Most of the state received from trace amounts to upwards of 1.5 inches of precipitation. Areas of East Texas received up to two inches. Freezing temperatures with snowfall and ice were reported across the state. There were 4.3 days suitable for fieldwork.
Small grains were reported in various stages and conditions across the state. Winter wheat and oats needed the moisture that came this past week all over the state. Meanwhile, producers started to assess the damage to small grains from the weather.
Ground preparation for cotton continued in some parts of the Trans-Pecos area. Corn planting continued towards the end of the week in the Coastal Bend and the Upper Coast but some crop damage was reported from the extreme temperatures. Corn that was planted in South Texas and the Lower Valley was also affected by the weather.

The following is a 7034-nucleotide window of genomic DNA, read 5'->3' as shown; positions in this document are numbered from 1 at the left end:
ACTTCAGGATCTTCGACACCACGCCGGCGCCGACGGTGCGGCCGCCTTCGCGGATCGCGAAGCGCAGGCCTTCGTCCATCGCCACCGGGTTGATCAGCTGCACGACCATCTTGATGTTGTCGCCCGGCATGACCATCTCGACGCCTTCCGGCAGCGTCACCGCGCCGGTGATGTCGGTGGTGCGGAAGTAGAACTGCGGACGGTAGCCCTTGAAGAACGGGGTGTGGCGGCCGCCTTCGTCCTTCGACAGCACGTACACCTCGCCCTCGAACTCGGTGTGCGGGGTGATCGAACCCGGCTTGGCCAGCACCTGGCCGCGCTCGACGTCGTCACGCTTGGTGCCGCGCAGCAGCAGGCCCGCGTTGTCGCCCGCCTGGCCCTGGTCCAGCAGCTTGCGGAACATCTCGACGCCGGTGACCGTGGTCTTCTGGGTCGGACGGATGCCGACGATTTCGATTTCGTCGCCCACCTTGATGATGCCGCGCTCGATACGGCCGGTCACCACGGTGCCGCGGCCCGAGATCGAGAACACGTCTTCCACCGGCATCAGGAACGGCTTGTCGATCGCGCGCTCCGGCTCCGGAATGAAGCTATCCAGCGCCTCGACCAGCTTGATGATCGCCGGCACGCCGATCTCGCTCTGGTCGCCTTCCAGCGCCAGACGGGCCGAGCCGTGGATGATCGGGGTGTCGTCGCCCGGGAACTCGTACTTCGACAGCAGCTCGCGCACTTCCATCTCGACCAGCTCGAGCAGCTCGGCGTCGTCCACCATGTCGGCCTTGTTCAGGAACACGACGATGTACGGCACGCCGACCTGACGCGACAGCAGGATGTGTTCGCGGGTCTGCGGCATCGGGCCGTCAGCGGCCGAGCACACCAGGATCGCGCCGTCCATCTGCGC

Fruit, Vegetable and Specialty Crops
Most pecan trees were reported as having little to no limb breakage from last week’s weather in the Southern High Plains. Pecan orchards were irrigated in the Trans-Pecos. Meanwhile, fruit and vegetables in North East Texas, the Lower Valley, and the Trans-Pecos were damaged from the weather. Early fruit trees froze in South Central Texas.
Livestock, Range and Pasture
Supplemental feeding increased across the state as producers worked to keep livestock safe during extremely cold temperatures. As a result, supplemental feed and hay was in high demand throughout the state. Some livestock loss was reported throughout the state due to weather. Pasture and range condition was rated mostly poor, though pasture conditions varied greatly across the state.
Click here to read the full report from USDA NASS or see below.tx-cw-02-21-2021